by Jessica Danger
Who wouldn’t want to apply?
I did, after reading the description from the website at Dorland Mountain Arts Colony: “Dorland Mountain Arts Colony is a beautiful retreat where artists, writers, musicians and composers can create in a secluded, natural setting.”
I had the place to myself for a week. I was about 85% done with a memoir I had been working on in the years since my father died. Coincidentally, the week that I was at Dorland included my birthday as well as the third anniversary of my father’s death due to alcoholism, also the topic of the memoir. It was the perfect week to be there, in the middle of nothing, in a little cottage with no television, no husband, children, students, none of it.
I spent the first two days just clearing my head. I read a lot. I finished A Trip to Echo Spring by Olivia Laing and started and finished a novel I found in the cottage. I re-read Marie Howe’s What the Living Do. I went for hikes, went grocery shopping. I slept A LOT.
It gets dark early out there, and the guidebook on my dining table encouraged me to let my body succumb to the natural cycle of the sun. So I did.
I woke up with the sun and the cacophony of birdsong, passing leisurely mornings counting the quail out my kitchen door. I worked at the desk or read for a few hours over very strong coffee. I ate simple breakfasts then trained hard at the local CrossFit box in triple digit summer weather. I wrote all afternoon, furiously and without regard to editing or hurt feelings, still in my stinky gym clothes, the radio playing the whole time. In the evenings I mirrored the morning. I ate my dinner on the front porch, in a creaking rocking chair that I moved every twenty minutes or so to catch the sun. I watched the birds, looking them each up in the Birdwatchers Encyclopedia in the house. I counted the lizards, I scared off snakes. When the porch light could no longer suffice for reading, I went inside and simply went to bed.
Sometimes I sat on the hardwood floors, in the middle of the living room, and just cried. This stuff was so hard. The writing, the memories, the anniversary of his passing. The silence had a presence. One of my best girlfriends sent me a package, with a letterpress sign that reads, “You are doing a great fucking job.” I drank several bottles of wine, with disregard to the time of day.
I hiked a lot. I checked for ticks. I cried some more. I got back to work.
After a week at Dorland I did what all writers dream of doing: I left with a finished first draft of the memoir. I breathed a cavernous sigh of relief. It is finished. It has been done. I packed up my little borrowed cottage, said goodbye to the caretakers and blasted the radio on the way home, windows down.
Now all I have to do is revise it. No big deal, right? I mean the hard part is finished, no?
I went home to my dog and kids and home to the relentless list of things screaming and blinking at me like carnival lights on Labor Day. Things that zap your time, suck your energy, lust after you NOT TO WRITE.
My draft is piled very neatly in a plastic storage crate in an office I am borrowing from my boss until mid December.
The semester has started. I have welcomed my students. I am trying—desperately, desperately—to memorize their names and pronounce them correctly. To remind myself that I too at one time was a college freshman.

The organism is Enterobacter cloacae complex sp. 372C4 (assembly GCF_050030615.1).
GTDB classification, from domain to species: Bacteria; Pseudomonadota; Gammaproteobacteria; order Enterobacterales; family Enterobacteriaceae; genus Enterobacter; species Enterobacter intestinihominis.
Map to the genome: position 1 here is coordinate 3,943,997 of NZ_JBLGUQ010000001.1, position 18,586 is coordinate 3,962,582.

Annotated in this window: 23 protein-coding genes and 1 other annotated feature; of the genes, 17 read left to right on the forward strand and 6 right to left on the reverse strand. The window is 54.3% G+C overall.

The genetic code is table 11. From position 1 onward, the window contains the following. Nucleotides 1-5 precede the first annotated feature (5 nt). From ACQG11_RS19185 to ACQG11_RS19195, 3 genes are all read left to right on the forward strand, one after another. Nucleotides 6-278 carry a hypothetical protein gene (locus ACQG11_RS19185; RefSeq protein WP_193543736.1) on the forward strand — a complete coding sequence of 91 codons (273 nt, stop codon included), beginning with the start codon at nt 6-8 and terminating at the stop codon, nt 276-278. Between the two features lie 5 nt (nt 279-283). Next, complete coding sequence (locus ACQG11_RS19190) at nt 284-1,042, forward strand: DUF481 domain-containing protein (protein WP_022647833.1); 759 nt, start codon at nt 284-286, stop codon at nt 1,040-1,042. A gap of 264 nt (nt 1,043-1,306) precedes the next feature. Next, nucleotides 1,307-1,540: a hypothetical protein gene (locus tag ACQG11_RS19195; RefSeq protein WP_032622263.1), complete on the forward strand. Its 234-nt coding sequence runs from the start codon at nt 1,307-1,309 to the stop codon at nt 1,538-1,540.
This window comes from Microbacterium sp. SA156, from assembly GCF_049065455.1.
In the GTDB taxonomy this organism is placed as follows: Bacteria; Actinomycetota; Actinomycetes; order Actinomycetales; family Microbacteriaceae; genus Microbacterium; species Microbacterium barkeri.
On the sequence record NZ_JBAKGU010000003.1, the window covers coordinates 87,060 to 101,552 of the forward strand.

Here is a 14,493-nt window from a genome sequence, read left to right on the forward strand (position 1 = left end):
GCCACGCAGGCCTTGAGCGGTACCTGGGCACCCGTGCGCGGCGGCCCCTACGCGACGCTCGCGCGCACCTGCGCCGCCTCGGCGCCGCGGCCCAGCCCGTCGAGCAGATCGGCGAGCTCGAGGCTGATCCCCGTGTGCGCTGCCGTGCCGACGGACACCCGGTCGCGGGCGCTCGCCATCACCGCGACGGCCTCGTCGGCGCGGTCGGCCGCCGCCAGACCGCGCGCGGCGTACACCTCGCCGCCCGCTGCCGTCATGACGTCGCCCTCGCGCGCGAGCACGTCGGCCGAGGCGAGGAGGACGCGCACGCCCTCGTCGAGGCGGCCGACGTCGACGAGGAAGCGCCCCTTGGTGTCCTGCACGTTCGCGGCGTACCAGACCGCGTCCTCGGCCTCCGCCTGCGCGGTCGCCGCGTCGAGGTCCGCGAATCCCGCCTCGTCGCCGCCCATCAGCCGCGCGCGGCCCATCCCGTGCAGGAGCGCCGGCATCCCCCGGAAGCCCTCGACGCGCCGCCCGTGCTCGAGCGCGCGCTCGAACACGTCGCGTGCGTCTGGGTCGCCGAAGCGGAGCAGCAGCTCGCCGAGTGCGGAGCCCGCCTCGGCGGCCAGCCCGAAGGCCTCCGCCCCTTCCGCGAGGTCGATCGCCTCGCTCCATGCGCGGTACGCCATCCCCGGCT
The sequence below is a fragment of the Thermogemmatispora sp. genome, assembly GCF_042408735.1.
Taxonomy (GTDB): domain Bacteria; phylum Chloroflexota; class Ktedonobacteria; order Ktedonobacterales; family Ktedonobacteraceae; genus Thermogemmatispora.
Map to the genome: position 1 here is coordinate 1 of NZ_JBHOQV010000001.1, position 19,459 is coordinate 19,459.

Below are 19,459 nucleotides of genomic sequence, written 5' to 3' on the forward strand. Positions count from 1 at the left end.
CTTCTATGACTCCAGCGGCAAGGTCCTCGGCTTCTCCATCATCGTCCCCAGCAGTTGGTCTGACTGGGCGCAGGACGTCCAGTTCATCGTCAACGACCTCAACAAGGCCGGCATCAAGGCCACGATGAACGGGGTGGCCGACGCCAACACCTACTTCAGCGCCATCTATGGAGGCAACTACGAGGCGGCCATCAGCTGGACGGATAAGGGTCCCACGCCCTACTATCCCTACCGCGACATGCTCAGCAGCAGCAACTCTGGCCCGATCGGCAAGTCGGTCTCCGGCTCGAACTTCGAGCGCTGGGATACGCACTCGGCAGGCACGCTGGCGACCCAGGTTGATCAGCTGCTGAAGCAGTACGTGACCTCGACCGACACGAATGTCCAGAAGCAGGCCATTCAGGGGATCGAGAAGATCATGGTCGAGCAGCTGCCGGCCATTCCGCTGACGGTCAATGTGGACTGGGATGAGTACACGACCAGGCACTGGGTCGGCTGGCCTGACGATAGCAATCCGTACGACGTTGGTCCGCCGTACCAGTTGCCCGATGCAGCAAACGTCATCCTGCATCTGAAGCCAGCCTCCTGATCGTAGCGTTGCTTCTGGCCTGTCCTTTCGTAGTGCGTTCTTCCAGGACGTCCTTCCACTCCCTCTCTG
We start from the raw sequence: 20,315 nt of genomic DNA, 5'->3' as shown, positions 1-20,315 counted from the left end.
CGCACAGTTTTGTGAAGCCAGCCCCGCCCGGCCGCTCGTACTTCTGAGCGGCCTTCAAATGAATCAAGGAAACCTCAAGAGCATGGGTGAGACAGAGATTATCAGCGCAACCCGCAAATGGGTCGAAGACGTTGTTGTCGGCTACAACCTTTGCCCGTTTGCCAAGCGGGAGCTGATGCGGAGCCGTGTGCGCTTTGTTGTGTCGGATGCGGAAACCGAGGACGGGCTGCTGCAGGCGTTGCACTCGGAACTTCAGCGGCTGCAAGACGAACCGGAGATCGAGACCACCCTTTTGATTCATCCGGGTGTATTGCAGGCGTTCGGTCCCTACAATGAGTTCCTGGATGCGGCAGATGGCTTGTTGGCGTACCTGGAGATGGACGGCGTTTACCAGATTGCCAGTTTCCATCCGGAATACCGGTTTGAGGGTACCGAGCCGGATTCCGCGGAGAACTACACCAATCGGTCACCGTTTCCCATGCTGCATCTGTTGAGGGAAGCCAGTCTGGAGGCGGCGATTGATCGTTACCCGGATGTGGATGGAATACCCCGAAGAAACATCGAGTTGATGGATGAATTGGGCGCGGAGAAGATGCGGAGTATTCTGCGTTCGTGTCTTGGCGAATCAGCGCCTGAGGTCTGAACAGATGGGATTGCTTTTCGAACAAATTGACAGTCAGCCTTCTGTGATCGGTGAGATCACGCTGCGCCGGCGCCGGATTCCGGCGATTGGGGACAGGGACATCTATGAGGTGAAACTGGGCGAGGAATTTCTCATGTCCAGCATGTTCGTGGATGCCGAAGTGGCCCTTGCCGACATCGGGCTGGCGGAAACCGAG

Oh yes, that pesky memoir.
Carolyn See, who sadly we just lost, offers guidance in her book Making a Literary Life. She charts two options, “Carolyn’s 18-Minute Chili” or “Carolyn’s 18-Hour Chili,” in her seemingly foolproof plan.
The one I am going to run with this semester is the 18-Minute option. Write a thousand words a day or two hours of revision every day and send off a nice note of appreciation, “five days a week for the rest of your life.” By this, she means a note of appreciation to an editor, writer, etc. See calls these “paper airplanes of affection.” (Today, from my borrowed office, I sent an email to Lily King, praising her novel Father of the Rain. Have you read it? Because you should, right now, and then you should ALSO send her a note of appreciation.)
How quickly we allow ourselves to be distracted. I repeat myself, telling my students that it is their responsibility to manage their time, just like I tell my children. I cannot do it for them. So why is it so difficult to do it myself? Why, as a mother and a teacher and a wife and friend and daughter and all the other hats we must wear, why do I allow the work to be put on the back burner? Every. Damn. Time.
Bukowski writes, in one of his many doodle crowded letters, “There is nothing more magic and beautiful than lines forming across paper. It’s all there is. It’s all there ever was.”
How easy it would be.
Why is it so impossible to duplicate the headspace I found at Dorland? Since then, I’ve found many other writers that tell me the same thing. That they cannot write in the house, they have to go somewhere else. Sometimes that means the library sometimes that means a place like Dorland. I know one author that can work right there at the kitchen table, in the afternoons, with his two beautiful daughters twirling around him in the after school madness every parent recognizes as they pull around the corner.
Me? I ignore my kids and spouse. I retreat. I shut the door. But I follow the steps. I write. I encourage and support the community in which I identify. That of writers. I send notes of gratitude.
What is your plan?
Jessica Danger lives, writes, and teaches in Southern California with her family. She holds an MFA from Bennington College in Vermont. Her work has been published in several journals, including Gold Man Review and Thin Air Magazine. She was recently shortlisted for the Iowa Review Nonfiction Prize.